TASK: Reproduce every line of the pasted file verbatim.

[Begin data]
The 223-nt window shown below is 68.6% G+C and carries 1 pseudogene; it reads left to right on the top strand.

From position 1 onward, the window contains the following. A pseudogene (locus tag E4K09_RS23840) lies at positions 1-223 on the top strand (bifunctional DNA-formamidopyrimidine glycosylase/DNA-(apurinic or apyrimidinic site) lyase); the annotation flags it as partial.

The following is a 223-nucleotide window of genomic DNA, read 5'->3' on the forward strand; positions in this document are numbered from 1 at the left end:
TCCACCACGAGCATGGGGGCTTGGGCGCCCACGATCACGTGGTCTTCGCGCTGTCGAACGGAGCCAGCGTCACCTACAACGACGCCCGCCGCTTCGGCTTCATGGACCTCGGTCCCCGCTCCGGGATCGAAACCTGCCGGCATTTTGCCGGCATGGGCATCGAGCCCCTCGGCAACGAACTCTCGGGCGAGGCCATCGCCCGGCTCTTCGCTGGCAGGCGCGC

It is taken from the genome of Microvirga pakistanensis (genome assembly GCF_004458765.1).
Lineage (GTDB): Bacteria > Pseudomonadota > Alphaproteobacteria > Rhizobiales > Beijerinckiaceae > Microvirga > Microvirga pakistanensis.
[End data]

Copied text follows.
The 223-nt window shown below is 68.6% G+C and carries 1 pseudogene; it reads left to right on the top strand.

From position 1 onward, the window contains the following. A pseudogene (locus tag E4K09_RS23840) lies at positions 1-223 on the top strand (bifunctional DNA-formamidopyrimidine glycosylase/DNA-(apurinic or apyrimidinic site) lyase); the annotation flags it as partial.

The following is a 223-nucleotide window of genomic DNA, read 5'->3' on the forward strand; positions in this document are numbered from 1 at the left end:
TCCACCACGAGCATGGGGGCTTGGGCGCCCACGATCACGTGGTCTTCGCGCTGTCGAACGGAGCCAGCGTCACCTACAACGACGCCCGCCGCTTCGGCTTCATGGACCTCGGTCCCCGCTCCGGGATCGAAACCTGCCGGCATTTTGCCGGCATGGGCATCGAGCCCCTCGGCAACGAACTCTCGGGCGAGGCCATCGCCCGGCTCTTCGCTGGCAGGCGCGC

It is taken from the genome of Microvirga pakistanensis (genome assembly GCF_004458765.1).
Lineage (GTDB): Bacteria > Pseudomonadota > Alphaproteobacteria > Rhizobiales > Beijerinckiaceae > Microvirga > Microvirga pakistanensis.